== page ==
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A Night of Magic: Mary Poppins at the Silver Center

By Grace Dawson
On November 2, 2018


As soon as the lights go down, the voices go down with them. The audience, filled with everyone from grandparents to classmates to little siblings, starts to turn their heads toward the stage, and within a few seconds the lights dim and the music starts to play. 

So began Mary Poppins, a wonderful take on the classic play that combines the wonder of P.L. Travers’ books with the magic of the Walt Disney movie adaptation. Fans familiar with the movie could even be heard singing along to some of the songs. 

Mary Poppins, played by Mikayla Caterino, was calmly poised between stern and fun, taking the walk in the park and the lesson of the dolls with an equal amount of the knowing air that’s so central to the character, while Jerome Torres’ Bert brought the audience from scene to scene with friendly grace. Winnifred Banks, played by Paige MacDonald, was a testament to the position of women. I found myself very glad of her representation as a more rounded character than the film version. Some of her highlights include her song “Being Mrs. Banks” and after being willing to physically fight the bank chairman, played by Asher Clark, for a deserved increase of her husband’s wages. Robert Herstedt, Mr. Banks himself, was as stern and British as the audience remembered him, but his more tender side was exposed as the play went on, especially by the context of his childhood, which was brought on by the arrival of Miss Andrew, played by Jeanmarie Lapointe who arrived and exited with a flourish of “Brimstone and Treacle” and was taught by Mary Poppins and his children Jane and Michael, played by Alexandra Flammia and Patrick Gleich, that the joys and dreams of childhood are something to be treasured.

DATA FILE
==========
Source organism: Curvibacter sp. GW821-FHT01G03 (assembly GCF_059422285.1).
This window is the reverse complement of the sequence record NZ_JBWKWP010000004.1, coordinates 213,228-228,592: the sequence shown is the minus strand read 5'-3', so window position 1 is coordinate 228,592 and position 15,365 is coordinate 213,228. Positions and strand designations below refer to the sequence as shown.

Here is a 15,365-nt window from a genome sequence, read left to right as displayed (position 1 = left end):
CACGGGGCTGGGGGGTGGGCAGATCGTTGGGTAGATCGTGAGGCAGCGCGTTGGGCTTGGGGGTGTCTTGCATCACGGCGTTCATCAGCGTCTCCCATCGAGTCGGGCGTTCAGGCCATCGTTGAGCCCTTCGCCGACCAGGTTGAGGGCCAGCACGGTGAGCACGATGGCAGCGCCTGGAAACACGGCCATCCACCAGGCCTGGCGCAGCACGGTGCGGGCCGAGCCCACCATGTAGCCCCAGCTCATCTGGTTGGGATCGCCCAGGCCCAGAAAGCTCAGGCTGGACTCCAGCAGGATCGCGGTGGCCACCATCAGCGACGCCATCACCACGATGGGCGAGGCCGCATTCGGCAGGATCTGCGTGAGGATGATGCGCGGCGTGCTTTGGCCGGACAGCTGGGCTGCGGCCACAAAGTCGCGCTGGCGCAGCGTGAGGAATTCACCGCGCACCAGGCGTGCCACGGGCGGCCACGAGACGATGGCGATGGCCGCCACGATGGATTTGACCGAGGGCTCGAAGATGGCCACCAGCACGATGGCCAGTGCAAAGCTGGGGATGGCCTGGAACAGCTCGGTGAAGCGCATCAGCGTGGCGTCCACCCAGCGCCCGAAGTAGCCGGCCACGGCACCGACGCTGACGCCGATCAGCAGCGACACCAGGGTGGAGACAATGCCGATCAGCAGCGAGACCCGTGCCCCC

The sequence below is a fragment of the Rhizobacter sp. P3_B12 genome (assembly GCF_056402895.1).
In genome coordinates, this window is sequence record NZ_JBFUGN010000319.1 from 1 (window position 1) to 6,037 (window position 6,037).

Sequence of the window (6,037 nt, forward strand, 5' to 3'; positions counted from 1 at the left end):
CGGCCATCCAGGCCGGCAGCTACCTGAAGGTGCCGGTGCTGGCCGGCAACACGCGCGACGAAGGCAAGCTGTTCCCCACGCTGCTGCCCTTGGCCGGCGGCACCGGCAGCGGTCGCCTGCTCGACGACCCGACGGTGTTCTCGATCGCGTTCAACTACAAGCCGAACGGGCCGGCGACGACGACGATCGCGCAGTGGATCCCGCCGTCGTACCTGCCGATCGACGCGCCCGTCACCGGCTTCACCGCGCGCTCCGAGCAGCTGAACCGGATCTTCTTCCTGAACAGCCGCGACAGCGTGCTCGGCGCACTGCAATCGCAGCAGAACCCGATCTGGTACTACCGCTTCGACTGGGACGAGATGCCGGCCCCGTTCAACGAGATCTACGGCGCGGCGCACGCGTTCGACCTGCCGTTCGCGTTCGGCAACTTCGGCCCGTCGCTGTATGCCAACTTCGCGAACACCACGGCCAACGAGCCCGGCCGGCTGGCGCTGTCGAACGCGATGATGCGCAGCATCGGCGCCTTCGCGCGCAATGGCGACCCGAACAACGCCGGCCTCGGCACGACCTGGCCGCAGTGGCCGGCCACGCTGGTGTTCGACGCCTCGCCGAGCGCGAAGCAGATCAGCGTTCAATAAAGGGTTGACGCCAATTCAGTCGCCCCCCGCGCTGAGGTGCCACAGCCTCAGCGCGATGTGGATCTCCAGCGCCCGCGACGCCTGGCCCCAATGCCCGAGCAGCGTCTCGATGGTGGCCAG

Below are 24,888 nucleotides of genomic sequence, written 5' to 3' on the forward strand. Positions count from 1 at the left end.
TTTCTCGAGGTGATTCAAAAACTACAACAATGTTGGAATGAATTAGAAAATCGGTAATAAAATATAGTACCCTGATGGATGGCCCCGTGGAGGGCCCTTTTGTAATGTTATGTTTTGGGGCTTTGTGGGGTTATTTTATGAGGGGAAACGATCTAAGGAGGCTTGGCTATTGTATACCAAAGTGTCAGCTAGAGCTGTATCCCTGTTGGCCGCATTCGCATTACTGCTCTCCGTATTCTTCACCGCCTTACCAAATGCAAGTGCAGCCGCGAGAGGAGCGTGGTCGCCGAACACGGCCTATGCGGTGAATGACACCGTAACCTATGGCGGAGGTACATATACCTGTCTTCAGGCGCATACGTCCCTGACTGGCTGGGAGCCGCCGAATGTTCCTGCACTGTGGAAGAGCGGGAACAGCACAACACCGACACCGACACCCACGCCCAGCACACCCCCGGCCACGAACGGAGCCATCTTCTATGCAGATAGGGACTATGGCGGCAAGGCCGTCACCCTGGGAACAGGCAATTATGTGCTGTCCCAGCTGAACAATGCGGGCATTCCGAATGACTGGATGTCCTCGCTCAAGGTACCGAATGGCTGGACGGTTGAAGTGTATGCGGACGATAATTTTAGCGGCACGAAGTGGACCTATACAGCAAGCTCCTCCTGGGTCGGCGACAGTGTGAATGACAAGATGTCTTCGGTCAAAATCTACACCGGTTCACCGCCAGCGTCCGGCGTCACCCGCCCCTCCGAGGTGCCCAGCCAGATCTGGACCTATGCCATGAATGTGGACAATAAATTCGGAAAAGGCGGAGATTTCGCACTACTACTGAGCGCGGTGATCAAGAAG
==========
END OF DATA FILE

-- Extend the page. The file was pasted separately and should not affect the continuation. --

Robertson Ay and Mrs. Brill, brought to life by Nate Wild and Sharleigh Thomson, added a level of comedy and care that seems absent from the movies. Mrs. Corry (Sophia Shay), Miss Lark (Sydney Moquin), Admiral Boom (Ryan DePaolo), and Herr Von Hussler (Andrew Hotham) were all magnificent additions in their own ways, from giving gingerbread with an on-point accent to exchanging flirty remarks and bringing to life the adorable Willoughby to clicking heels to the audience’s delight. Sam Boyle gave diverse performances as the statue-come-to-life Neleus, Valentine the slighted doll, and Mr. Northbrook, dancing all the way. 

The dance numbers were incredible: the complex hand-slapping and arm-waving dance that accompanied the “Supercalifragilisticexpialidocious” number and the tap-dancing and backflipping of “Step In Time” stood out – the chimney sweeps even ventured into the audience to sing the song to us. The visual effects set the scenes perfectly, from the famous carpet bag to the rooftops of London, and even engaged the audience with the stars and the night sky projected into the auditorium. All in all, the performance was an incredible edition of a well-loved classic, impressing and engaging everyone from students to families. 

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